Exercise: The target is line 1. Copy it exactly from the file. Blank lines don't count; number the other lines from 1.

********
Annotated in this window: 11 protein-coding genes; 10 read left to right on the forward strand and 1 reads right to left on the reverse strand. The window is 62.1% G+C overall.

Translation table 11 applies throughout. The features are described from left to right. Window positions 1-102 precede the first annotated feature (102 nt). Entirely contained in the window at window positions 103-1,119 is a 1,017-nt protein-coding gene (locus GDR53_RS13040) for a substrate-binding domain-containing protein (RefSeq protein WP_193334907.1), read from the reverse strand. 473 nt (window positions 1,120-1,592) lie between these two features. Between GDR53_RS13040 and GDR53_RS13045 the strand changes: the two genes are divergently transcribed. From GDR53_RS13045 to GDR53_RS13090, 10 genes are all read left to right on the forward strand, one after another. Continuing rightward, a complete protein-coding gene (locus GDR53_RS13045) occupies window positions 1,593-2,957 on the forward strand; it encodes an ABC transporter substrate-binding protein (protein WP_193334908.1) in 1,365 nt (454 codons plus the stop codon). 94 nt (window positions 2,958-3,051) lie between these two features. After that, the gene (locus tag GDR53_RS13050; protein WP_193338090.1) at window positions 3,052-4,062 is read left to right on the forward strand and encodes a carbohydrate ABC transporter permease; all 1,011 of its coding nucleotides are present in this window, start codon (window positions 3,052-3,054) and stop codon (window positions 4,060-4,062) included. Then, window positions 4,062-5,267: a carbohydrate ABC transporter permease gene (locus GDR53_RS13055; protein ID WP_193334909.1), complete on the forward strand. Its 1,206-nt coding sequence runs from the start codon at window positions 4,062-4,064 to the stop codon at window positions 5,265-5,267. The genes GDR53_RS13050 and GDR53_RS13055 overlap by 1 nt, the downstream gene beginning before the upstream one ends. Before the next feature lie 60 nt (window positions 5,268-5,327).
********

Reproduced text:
Annotated in this window: 11 protein-coding genes; 10 read left to right on the forward strand and 1 reads right to left on the reverse strand. The window is 62.1% G+C overall.